Moreover, judging by a piece she wrote for Le Monde Diplomatique, Farsakh has few qualms about misleading the public with blatantly pro-Palestinian spin. She wrote that

The Palestinian Liberation Organisation (PLO) had accepted by 1974 the idea of partition as the way to fulfil Palestinian rights to self-determination. Although it took 19 years more, and the Oslo process, for Israel to recognize the PLO as the only negotiation party, Israel accepted the idea of partitioning the land with the Palestinians. (“Israel: an Apartheid State?,” November 2003)

But the PLO in 1974 did not agree to peacefully share the land with Israel or to accept that country’s right to exist. Its June 9, 1974 political program — widely know as the “Phased Plan” for the destruction of Israel — reaffirmed the Palestinians’ rejection of United Nations Security Council Resolution 242, which establishes the land-for-peace concept and calls for the recognition of Israel. The PLO plan further noted that the Palestinians would establish an “independent combatant national authority” to rule over any “liberated” land, but would consider that merely as a step towards “liberating” the rest of Israel. The Jews, by contrast, had accepted partition plans not only 19 years later, as Farsakh notes, but even before Israel was created (for example, the 1947 UN partition plan), and in fact forwarded their own proposal to divide the land in 1938.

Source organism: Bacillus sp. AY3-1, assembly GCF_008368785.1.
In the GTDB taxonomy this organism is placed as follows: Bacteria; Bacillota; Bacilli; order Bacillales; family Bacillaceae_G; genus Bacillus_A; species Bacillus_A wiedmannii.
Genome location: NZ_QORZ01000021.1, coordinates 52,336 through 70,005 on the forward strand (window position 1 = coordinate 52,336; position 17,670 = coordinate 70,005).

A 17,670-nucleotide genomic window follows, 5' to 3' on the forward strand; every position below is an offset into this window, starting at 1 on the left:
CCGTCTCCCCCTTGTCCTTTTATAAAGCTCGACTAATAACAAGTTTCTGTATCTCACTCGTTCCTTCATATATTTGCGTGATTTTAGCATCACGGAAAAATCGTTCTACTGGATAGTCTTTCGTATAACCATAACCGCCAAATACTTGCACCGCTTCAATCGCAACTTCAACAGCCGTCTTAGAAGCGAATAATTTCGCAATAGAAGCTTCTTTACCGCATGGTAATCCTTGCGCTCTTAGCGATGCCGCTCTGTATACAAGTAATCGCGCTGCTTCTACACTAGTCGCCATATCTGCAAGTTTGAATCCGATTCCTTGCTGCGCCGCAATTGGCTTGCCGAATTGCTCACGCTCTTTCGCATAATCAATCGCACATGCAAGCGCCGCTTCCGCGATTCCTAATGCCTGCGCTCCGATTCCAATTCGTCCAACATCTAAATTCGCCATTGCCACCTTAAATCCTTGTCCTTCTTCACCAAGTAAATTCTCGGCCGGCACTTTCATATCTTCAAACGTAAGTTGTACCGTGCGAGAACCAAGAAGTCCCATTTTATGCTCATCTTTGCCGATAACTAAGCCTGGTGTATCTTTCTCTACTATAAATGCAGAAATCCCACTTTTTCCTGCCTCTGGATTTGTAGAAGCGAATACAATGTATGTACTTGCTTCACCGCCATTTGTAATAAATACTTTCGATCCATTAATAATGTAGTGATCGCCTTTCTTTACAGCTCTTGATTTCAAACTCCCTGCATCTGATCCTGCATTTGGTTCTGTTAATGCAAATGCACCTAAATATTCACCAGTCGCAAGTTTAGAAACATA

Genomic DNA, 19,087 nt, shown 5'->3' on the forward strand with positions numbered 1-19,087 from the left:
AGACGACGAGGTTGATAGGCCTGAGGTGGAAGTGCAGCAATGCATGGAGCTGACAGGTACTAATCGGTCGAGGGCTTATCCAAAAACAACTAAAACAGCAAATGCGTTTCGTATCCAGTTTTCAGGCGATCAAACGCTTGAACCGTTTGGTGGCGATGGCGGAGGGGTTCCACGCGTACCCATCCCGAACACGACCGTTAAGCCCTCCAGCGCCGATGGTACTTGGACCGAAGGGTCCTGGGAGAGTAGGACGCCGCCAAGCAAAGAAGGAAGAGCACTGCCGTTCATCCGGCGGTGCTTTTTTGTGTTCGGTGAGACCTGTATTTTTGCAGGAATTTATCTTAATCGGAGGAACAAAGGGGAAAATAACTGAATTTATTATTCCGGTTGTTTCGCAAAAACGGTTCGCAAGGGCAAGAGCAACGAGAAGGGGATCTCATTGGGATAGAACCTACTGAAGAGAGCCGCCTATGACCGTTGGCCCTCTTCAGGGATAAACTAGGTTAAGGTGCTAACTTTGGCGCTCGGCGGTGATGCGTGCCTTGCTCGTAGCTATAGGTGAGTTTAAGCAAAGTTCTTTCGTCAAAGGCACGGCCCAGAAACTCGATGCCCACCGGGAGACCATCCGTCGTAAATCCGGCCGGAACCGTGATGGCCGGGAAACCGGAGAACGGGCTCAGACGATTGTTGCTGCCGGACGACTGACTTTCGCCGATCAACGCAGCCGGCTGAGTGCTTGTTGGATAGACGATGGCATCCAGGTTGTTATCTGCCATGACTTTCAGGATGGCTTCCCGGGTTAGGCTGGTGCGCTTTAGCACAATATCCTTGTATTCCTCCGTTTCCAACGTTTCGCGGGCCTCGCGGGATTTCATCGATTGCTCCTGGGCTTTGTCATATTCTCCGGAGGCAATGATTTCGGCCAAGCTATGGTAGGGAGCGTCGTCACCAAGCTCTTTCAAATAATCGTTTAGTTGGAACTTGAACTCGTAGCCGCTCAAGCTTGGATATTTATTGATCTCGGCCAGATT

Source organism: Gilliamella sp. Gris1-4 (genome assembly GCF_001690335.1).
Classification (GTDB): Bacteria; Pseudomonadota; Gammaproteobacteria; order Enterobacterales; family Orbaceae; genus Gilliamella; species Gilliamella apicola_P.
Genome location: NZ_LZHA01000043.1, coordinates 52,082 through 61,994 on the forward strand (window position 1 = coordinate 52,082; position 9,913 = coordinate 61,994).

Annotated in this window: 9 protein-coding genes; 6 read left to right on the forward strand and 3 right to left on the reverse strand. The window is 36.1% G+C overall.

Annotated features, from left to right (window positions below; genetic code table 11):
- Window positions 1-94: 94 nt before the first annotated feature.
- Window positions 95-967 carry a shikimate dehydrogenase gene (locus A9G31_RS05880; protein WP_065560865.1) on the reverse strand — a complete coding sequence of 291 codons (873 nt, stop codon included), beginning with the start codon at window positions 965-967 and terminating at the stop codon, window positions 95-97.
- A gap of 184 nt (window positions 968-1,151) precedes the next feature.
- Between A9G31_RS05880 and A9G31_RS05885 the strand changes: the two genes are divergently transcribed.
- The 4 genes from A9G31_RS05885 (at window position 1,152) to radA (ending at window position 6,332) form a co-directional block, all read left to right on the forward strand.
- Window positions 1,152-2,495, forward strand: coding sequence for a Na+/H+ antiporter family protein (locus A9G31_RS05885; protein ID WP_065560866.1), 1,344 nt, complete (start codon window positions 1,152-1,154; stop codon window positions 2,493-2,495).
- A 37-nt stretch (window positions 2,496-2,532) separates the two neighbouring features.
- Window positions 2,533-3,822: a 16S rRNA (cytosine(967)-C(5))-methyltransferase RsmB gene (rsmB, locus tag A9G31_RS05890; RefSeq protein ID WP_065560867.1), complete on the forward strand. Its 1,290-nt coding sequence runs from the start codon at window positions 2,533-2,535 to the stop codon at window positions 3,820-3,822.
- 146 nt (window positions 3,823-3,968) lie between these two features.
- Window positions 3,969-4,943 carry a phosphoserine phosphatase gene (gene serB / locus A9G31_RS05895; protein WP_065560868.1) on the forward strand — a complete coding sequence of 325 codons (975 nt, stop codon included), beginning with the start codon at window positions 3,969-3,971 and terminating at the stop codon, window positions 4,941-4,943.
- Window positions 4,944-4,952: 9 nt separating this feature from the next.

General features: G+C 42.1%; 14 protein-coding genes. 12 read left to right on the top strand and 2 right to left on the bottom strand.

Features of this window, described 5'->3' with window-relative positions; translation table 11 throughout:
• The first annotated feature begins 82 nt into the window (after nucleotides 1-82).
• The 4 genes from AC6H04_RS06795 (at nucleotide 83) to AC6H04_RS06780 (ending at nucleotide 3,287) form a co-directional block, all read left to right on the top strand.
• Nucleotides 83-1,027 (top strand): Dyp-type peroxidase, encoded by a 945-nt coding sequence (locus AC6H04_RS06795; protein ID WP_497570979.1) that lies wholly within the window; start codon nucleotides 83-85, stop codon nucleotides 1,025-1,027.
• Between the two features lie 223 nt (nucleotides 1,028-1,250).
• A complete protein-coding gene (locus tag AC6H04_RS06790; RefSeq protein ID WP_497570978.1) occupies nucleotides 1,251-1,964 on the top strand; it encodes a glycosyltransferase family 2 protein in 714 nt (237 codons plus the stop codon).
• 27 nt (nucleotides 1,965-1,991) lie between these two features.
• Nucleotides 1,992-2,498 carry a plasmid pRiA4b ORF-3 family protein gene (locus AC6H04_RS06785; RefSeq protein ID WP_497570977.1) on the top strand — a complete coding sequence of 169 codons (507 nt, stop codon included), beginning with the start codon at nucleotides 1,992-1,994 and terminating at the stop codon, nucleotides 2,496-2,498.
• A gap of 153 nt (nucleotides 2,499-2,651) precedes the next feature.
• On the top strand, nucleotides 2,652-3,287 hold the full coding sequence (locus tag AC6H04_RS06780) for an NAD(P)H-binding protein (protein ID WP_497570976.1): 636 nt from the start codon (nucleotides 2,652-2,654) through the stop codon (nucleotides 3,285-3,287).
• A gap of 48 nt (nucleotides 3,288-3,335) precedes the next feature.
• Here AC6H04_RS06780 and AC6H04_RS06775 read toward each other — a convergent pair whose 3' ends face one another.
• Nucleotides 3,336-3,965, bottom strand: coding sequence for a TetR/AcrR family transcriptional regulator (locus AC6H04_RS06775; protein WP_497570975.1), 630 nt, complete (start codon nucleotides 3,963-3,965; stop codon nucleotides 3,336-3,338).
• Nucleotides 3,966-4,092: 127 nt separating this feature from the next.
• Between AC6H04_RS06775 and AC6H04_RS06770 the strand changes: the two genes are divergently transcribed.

Like Davis, Farsakh has preconceived notions about what the future of Jerusalem should be, stating in a press release that Jerusalem should be an international city (“University of Massachusetts Boston Political Scientist Focuses on New Civic Blueprint for Jerusalem,” April 10, 2007).

Also on the list of steering committee members is Naomi Chazan, a former Israeli lawmaker. Far from being a mainstream Israeli voice that might counterbalance Farsakh’s inflexible pro-Palestinian position, Chazan, who represented the extreme-left Meretz in the Knesset, also devotes much of her energy to criticizing Israel. Her biweekly “Critical Currents” column in the Jerusalem Post, for example, is almost without exception devoted to excoriating Israel and excusing its neighbors.